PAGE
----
“Yep,” she clarified, “it’s silver alright.”

“But I thought Werewolves are allergic to silver?” I frowned, confused.

“We are allergic to silver.” Grant stated.

“Then you touch it.” I moved the sword towards him.

“NO B!” He leapt further backwards in a lightening fast move.

Huh? I don’t understand, why won’t Grant go near but I can hold it?

“Gran?” I looked to her for an answer.

“Arabella?” so did Grandfather.

“I just had this feeling.” She shrugged.

“Actually, so did I.” Mum smirked. “B is the first female Lokoti Werewolf, but because she’s also a Circulator…”

“…silver doesn’t have the same effect on her.” Gran finished.

Now Mum clicked her fingers as something else occurred to her, “I bet it has something to do with her higher bio-electromagnetic frequency! Circulator’s don’t age the same way as humans do because we’re in temporal flux. I bet it’s the same with silver.”

“Her heightened bio-electromagnetic frequency is harmonizing with her Lokoti Werewolf regenerative ability. So as a Circulator, she’s faster than Werewolves and now, she’s also not allergic to silver.” Gran pronounced.

I looked on the two older women impressed, “did you two just ‘see’ all of that then?”

They stood back smugly and nodded. Although I believed them, I also sensed there was something missing to the equation.

“Hang on.” I said and then I surprised everyone by morphing into my stronger Lokoti Werewolf shape.

In my supernatural form, I touched the silver on the sword again…still nothing. So this time I ran my finger along the sharp edge and that got a reaction for sure!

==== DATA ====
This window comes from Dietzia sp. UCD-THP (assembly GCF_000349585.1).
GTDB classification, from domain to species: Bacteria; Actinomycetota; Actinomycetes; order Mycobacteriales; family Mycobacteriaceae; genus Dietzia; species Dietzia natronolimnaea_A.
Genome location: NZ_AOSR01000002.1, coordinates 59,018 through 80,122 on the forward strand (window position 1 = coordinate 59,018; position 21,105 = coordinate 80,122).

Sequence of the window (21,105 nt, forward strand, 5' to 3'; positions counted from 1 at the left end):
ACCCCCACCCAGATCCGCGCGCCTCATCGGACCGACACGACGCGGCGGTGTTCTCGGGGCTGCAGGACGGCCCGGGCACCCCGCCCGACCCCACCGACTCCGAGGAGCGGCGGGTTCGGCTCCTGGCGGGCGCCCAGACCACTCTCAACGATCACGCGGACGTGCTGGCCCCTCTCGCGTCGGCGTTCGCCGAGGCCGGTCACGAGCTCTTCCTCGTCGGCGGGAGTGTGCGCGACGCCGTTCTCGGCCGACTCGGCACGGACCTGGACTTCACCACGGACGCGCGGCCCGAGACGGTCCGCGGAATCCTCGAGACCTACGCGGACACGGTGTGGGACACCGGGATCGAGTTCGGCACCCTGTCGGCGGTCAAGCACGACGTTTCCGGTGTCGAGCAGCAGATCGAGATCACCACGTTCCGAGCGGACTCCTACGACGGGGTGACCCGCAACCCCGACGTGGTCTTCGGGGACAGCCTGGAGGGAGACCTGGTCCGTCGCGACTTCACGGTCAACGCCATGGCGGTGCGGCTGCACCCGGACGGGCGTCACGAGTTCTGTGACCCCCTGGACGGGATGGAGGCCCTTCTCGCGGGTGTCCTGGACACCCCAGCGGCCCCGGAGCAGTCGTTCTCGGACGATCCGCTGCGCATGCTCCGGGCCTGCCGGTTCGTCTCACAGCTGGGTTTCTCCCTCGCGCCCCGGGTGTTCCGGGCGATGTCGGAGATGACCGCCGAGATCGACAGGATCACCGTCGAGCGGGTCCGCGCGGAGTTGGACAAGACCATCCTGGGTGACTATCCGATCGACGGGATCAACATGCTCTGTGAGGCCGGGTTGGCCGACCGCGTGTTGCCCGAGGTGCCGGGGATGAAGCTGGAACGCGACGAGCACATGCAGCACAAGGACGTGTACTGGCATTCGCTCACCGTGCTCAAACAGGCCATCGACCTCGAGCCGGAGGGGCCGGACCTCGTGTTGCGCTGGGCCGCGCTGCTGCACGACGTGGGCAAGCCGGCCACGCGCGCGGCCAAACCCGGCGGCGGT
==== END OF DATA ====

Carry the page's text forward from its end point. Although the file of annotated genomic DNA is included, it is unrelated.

“OOOOWWWW!” I roared in pain!

Simultaneously I dropped the sword which clanged when it landed on top of the table, as I jumped backwards recoiling in pain.

My finger didn’t feel like I had a simple cut, but it felt like it was burning too! It was like somebody had poured acid into the wound! I nursed my injured hand whilst reverting to my human shape, as I backed so far away from the table that I knocked into the wall.

“Let me see.” Grant was quick to rush to my side. He carefully held my hand and we both looked down to see blood almost pour out of the tiny cut.

“There’s so much blood!” I whimpered, afraid.

“As a human which is also her Circulator form, B can touch the silver. But in Werewolf form if the silver breaks her skin? Then silver causes just as much injury to her as it does to us.” He proclaimed.

“So she’s not as allergic to silver as we are, but she’s still allergic.” Dad pondered as he and the rest of my family crowded around to see.

“But it’s just a tiny cut! Why is there so much blood?” I complained.

“Silver is deadly to Werewolves.” Grandfather spoke softly. “In weapon form, it can kill us.”

“We can’t regenerate easily from silver-caused injuries.” Dad added on.

“It’s why you’re bleeding so much and why the cut isn’t healing itself immediately.” Grant finished. “But Em and Hunter look at the cut, do you notice anything different?”

Dad’s breath sucked in sharply as his eyes widened, “there’s blood but no smoke.”

“Smoke? What smoke?” I gave him a peculiar look.

“Silver burns us. It not only weakens our flesh, but a small amount of red smoke can appear which is a chemical reaction to the silver.” Grandfather explained.

Next, Grant raised my injured finger to gently place it inside of his mouth. I felt his tongue tenderly lap at the cut, sending it numb with his regenerative ability. As he did so, my parents and grandparents moved a little away to give us privacy.

My eyes met with my husband’s, as my stomach felt all fluttery from the contact. After a minute, he took my finger back out of his mouth and we both looked on. The cut had completely healed over and was now just a small, pink line.